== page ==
image of the book cover of Latin American Cinemas: Local Views and Transnational Connections

Latin American Cinemas: Local Views and Transnational Connections

Edited by Nayibe Bermudez-Barrios

$34.95 CAD / $39.95 USD (S)

344 pages, 34 illustrations

6 x 9 inches

Hardback: 1552385140

Paperback: 978-1-55238-514-2

Epub: 978-1-55238-555-5

January 2011

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A rich contribution to film studies and to the study of Latin America, this collection reflects and examines contemporary lives in their diversity and singularity, paying special attention to the nation state, sexuality and gender, and Latin American film as part of a transnational global cinema.

During the past twenty years, Latin American cinema has experienced an enormous upsurge, prompting film critics and scholars to hail the onset of a new era. What this signals, more than thriving financial or production infrastructures, is a renovated cinematic vision connected more closely to everyday experience and social and cultural concerns.

The films analyzed in this collection reflect and examine contemporary lives in their diversity and singularity, through their focus on identity politics, sexuality, the body, the family, and/or community. Drawing especially on Jean-Luc Nancy’s notion of ‘inoperative community’ and Enrique Dussel’s critique of ‘modernity,’ the essays here weave together a progression that stresses the breakdown of the nation-state in Latin America and the search for new communal settings. The nation-state’s breakdown is linked to modernity’s homogenizing project and its concomitant hierarchies that, in seeking to impose order and progress, have alienated those who do not conform to conventional norms. In response, Nancy offers the concept of “inoperative community,” which questions current forms of “operative” communities that do not allow for individuation and implies instead the recognition of plurality and singularity and replacement of hierarchies by horizontal and transversal connections.

Essays in the first part of the volume, “Crisis of the Nation-State and Desire for Community,” question the nation-state and its related institutions from different perspectives and theories, while the second part, “Sexuality, Rape and Representation,” focuses on configurations of plurality and singularity in terms of sexuality and gender. The third part of the book, “Visions of the Transnational,” moves toward the recognition of a global sense of interconnectedness that transcends local and national borders. Featuring more diversified methodological perspectives and covering a wider scope of cinematic traditions than most recent anthologies on Latin American cinema, these eleven essays represent a rich new contribution to film studies as well as cultural and gender studies.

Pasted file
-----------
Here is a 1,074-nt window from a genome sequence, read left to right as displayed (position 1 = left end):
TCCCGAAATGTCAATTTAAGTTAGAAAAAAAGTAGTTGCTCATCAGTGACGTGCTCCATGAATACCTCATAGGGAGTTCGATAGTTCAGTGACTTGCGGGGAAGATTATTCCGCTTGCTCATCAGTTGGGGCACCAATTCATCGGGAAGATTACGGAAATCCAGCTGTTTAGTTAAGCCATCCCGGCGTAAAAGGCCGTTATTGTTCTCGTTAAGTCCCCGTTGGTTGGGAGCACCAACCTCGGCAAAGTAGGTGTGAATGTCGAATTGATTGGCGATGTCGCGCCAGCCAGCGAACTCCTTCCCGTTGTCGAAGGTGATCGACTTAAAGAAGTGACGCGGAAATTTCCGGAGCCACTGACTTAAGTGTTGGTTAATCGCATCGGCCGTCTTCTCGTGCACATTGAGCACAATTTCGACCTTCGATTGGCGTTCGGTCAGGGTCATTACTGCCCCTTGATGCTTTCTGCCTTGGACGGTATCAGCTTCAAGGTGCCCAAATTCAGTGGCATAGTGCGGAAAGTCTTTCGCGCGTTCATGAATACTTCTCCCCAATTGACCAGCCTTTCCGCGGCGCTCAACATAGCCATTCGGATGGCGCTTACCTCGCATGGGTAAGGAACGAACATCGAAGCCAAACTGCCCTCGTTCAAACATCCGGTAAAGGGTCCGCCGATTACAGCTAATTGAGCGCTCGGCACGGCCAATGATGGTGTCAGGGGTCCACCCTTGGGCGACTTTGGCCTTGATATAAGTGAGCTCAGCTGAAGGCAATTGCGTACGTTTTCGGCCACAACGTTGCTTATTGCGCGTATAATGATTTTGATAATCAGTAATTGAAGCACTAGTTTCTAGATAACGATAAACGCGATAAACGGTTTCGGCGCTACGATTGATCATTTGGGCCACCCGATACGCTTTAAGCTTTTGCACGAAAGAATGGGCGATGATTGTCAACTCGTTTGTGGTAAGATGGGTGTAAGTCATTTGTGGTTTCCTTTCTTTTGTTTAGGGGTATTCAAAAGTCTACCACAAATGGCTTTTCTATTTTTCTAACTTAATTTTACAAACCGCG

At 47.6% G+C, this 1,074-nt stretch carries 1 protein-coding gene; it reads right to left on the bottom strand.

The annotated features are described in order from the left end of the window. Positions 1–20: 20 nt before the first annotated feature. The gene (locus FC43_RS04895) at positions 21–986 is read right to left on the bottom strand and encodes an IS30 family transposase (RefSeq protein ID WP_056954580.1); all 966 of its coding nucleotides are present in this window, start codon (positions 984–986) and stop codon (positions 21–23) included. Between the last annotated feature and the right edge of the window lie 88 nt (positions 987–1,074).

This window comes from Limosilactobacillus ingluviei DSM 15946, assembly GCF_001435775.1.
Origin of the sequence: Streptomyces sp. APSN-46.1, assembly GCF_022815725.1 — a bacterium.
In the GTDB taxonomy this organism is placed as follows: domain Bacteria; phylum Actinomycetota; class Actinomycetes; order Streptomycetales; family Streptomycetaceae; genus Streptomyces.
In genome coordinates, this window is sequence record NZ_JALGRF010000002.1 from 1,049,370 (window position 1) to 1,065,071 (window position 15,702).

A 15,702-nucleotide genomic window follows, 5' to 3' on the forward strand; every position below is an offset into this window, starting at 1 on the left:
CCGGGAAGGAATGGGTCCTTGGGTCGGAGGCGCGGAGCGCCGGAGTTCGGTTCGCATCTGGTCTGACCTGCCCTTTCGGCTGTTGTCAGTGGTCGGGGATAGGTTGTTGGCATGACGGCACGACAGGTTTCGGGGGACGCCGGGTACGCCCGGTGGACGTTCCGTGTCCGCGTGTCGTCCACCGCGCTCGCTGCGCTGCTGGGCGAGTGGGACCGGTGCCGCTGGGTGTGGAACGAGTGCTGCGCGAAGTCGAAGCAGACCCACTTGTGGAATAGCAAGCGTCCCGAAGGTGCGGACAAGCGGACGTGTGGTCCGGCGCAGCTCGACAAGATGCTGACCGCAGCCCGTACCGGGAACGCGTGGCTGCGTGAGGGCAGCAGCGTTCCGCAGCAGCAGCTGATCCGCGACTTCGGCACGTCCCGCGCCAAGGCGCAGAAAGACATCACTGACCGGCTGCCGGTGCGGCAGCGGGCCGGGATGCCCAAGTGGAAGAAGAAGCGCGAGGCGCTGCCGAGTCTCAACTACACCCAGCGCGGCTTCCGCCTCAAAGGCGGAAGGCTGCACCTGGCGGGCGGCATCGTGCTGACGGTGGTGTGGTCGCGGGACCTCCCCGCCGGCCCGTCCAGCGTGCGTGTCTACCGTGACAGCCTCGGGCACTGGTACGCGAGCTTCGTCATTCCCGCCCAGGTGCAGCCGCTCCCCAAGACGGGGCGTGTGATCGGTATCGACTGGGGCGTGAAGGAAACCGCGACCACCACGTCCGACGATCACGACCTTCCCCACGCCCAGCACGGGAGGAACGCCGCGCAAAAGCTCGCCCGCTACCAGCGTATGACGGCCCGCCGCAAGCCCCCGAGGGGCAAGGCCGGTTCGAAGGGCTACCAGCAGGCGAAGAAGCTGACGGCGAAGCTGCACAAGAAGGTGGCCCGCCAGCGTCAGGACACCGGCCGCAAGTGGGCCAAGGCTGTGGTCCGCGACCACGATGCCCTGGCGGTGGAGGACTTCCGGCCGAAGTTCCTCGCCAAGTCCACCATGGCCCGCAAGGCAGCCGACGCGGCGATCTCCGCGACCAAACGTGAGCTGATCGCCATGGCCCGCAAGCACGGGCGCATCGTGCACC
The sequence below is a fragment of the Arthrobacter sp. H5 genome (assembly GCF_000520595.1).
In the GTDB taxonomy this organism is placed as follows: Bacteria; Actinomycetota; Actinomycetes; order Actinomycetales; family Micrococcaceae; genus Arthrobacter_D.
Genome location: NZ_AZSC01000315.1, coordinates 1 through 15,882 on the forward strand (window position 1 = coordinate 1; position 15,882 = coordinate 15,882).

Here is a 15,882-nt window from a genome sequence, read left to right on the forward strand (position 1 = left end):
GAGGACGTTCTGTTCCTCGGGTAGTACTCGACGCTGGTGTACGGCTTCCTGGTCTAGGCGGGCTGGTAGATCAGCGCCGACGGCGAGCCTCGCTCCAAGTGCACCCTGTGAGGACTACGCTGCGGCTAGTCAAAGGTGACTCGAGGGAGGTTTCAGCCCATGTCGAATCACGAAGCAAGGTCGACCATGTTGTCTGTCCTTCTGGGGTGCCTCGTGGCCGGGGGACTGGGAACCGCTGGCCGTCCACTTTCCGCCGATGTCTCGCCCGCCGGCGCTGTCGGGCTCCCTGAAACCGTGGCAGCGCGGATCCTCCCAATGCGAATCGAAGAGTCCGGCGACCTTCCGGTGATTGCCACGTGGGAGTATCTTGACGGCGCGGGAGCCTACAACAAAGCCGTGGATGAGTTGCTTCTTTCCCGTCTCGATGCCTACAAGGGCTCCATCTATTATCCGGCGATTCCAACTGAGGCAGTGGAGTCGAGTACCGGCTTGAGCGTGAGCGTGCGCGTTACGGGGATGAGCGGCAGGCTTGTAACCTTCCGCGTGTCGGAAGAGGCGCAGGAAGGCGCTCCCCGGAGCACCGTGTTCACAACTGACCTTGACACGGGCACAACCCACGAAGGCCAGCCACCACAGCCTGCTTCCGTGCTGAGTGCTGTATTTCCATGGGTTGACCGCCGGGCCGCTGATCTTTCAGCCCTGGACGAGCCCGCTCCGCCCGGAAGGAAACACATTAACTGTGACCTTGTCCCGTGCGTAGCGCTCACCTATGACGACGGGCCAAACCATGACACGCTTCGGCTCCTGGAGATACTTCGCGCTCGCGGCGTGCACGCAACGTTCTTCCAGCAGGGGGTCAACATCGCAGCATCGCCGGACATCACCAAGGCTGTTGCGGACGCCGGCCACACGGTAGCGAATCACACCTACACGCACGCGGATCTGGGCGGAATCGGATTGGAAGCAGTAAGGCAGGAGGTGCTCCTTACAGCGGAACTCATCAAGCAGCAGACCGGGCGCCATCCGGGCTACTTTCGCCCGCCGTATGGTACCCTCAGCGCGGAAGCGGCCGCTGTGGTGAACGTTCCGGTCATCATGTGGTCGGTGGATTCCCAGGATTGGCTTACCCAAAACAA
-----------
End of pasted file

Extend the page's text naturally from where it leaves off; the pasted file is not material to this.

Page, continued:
About the Editor

Nayibe Bermúdez-Barrios is an associate professor in the Department of French, Italian and Spanish at the University of Calgary, where she teaches Latin American film, literature, translation, and culture. She is the author of Sujetos Transnacionales: La Negociación en Film y Literatura.

Praise for Latin American Cinemas

Intellectually stimulating… This book is a notable addition to the study of Latin American cinema, especially in its exploration of recent topics of interest and current concerns such as, sex, gender, sexuality, national identity, and globalization.

—Elena Foulis, Rocky Mountain Review of Language and Literature

Latin American Cinemas: Local Views and Transnational Connections provides the reader with a well-organized compilation of essays that document the broad impact, both local and international, that a diverse selection of Latin American film-makers have had on contemporary culture.

—Christine Forster, University of Toronto Quarterly

Table of Contents

Nayibe Bermúdez Barrios

Part I: Crisis of the Nation-State and Desire for Community

National Belongings in Juan José Campanella’s Luna de Avellaneda
Rebecca L. Lee

From National Allegory to Autobiography: Un-Pleasure and other Family Pathologies in Two Films by Lucrecia Martel
Paola Arboleda Ríos

Bodily Representations: Disease and Rape in Francisco Lomabrdi’s Ojos que no ven
Elizabeth Montes Garcés and Myriam Osorio

Films by Day and Films by Night in São Paulo
David W. Foster

Part II: Sexuality, Rape and Representation

Bodies so Close, and Yet So Far: Seeing Julián Hernández’ El cielo dividido through Gilles Deleuze’s Film Theory
Gerard Dapena

Myth and the Monster of Intersex: Narrative Strategies of Otherness in Lucía Puenzo’s XXY
Charlotte E. Gleghorn

Watching Rape in Sexual Cinema
Isabel Arredondo

Part III: Visions of the Transnational

A Shamanic Transmodernity: Juan Mora Catlett’s Eréndira Ikikunari
Keith John Richards

We Are Equal: Women and Video in Zapatista Chipas
Elissa J. Rashkin

Sexplotation, Space, and Lesbian Representation in Armando Bo’s Fuego
Nayibe Bermúdez Barrios

At the Transnational Crossroads: Colombian Cinema and Its Search for a Film Industry
Juana Suárez